SpaceX is preparing to launch another historic astronaut next month.
The private spaceflight company plans to send four astronauts to the NASA International Space Station on November 14, the agency announced Monday (October 26). The mission, dubbed Crew-1, will be SpaceX’s first operational Crew Dragon astronaut taxi flight and the second Crew Dragon mission to carry passengers aboard. It is slated to launch on the SpaceX Falcon 9 rocket from NASA’s Kennedy Space Center in Florida at 7:49 PM EST (0049 GMT on November 15).
On board the dragon will be NASA astronauts Shannon Walker, Victor Glover, Michael Hopkins and Japan Aerospace Exploration Agency astronaut Soishi Noguchi, who will spend about six months in the orbital laboratory before returning to Earth. The first passengers of the Crew Dragon were NASA astronauts Bob Behnken and Doug Hurley, who spent 62 days on the International Space Station as part of the Crew Dragon Demo-2 mission earlier this year.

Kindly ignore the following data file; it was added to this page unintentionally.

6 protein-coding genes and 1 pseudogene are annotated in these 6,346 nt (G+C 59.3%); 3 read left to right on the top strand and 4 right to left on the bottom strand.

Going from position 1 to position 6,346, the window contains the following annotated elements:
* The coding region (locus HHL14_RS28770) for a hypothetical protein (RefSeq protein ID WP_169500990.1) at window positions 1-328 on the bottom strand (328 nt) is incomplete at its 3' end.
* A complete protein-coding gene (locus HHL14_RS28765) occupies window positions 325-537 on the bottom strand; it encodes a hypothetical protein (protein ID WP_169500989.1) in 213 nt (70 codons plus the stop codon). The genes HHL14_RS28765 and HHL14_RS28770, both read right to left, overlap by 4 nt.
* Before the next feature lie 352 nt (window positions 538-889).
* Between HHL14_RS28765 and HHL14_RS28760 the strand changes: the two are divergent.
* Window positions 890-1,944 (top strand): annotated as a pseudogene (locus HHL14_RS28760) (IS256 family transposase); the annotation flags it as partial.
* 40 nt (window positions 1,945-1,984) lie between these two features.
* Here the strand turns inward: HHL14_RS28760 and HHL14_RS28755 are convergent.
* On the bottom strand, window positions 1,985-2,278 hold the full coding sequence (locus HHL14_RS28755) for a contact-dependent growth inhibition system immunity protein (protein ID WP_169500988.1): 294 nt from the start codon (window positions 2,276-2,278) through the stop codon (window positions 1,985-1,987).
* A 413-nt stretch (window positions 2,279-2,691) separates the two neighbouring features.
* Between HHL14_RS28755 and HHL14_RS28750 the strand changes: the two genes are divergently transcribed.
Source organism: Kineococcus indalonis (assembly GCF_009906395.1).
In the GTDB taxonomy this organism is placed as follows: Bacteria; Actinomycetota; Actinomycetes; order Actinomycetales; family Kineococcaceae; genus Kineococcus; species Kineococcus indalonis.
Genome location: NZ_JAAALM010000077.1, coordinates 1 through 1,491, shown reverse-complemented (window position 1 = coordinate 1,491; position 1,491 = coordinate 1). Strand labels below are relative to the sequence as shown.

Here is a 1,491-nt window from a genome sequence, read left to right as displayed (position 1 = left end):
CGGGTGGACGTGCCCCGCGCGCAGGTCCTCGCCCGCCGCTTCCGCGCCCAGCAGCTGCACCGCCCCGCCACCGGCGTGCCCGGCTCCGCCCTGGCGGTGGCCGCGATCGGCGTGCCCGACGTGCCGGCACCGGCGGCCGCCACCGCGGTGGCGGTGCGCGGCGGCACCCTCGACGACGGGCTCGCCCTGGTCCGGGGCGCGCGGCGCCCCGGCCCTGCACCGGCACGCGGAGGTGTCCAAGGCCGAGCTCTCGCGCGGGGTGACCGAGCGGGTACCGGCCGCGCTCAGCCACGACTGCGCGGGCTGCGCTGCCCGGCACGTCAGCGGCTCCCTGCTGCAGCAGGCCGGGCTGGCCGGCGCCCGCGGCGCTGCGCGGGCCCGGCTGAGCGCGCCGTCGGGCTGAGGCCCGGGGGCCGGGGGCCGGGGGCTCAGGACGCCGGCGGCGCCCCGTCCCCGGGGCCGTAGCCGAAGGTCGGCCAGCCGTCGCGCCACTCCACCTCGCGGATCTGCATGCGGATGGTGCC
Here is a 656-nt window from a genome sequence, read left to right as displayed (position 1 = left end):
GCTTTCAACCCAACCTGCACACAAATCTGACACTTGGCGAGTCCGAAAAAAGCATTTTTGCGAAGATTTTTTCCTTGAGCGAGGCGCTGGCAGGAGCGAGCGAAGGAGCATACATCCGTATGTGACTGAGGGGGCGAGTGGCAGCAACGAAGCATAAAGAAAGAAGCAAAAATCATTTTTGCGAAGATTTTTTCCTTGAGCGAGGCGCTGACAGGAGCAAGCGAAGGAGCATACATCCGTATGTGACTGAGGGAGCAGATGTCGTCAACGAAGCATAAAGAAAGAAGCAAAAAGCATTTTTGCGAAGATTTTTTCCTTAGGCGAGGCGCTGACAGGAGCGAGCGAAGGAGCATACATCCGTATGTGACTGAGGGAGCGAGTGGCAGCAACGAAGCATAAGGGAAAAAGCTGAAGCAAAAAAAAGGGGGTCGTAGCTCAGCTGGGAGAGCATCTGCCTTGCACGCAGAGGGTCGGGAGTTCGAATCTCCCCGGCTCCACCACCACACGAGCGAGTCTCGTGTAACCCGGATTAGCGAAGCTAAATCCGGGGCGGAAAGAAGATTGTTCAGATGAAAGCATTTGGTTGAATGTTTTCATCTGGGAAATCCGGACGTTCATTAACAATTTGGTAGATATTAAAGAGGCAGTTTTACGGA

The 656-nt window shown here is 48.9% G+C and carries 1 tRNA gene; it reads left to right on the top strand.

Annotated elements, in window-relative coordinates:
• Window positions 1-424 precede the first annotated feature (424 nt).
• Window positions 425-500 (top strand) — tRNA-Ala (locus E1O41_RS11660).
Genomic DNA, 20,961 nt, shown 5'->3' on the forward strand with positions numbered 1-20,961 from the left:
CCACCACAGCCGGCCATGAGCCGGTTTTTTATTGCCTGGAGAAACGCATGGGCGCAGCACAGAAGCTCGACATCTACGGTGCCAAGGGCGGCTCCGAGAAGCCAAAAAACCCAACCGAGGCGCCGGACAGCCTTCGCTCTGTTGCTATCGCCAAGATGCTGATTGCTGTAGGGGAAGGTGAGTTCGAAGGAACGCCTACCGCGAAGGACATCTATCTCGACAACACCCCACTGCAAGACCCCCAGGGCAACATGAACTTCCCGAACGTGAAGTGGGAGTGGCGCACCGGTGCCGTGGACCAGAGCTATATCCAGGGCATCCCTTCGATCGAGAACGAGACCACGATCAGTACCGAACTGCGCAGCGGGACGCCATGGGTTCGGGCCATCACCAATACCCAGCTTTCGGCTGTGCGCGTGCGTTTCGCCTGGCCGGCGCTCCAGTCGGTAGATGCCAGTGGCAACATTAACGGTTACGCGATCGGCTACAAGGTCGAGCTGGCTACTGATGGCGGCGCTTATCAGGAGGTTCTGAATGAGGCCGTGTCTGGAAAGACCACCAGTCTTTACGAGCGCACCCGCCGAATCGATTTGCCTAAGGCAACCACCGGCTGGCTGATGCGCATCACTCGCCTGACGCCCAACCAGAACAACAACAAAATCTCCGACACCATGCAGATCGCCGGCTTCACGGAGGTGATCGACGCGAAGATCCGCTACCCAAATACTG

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Crew-1, which was scheduled to launch on August 30, faced many delays in launch. NASA pushed the mission to late September, then to October 23, then to October 31 and finally to early to mid-November, citing logistical and technical issues. Newly announced Target-date companies hit this latest timeline.
The aim of the recent delay was to provide “additional time for SpaceX to complete instrumentation testing and data reviews as the company evaluates the non-nominal behavior of Falcon 9 first-stage engine gas generators observed during an attempt to launch a non-NASA mission,” according to NASA officials. He said in a blog post, he may be referring to SpaceX’s aborted launch of its GPS satellite on October 2.
Meanwhile, SpaceX is not the only company working to launch astronauts into space for NASA. The Boeing CST-100 Starliner spacecraft, which failed to reach the International Space Station during its first test flight last year, is expected to launch a second unmanned test mission in January 2021, with its first manned flight next summer.
If all goes according to plan, the Crew 1 astronauts will dock safely with the International Space Station after a 19-hour flight. There they will join NASA astronaut Kate Robins, Russian cosmonaut Sergey Ryzhikov and Sergey Kud-Svershkov as members of the Expedition 64 crew.
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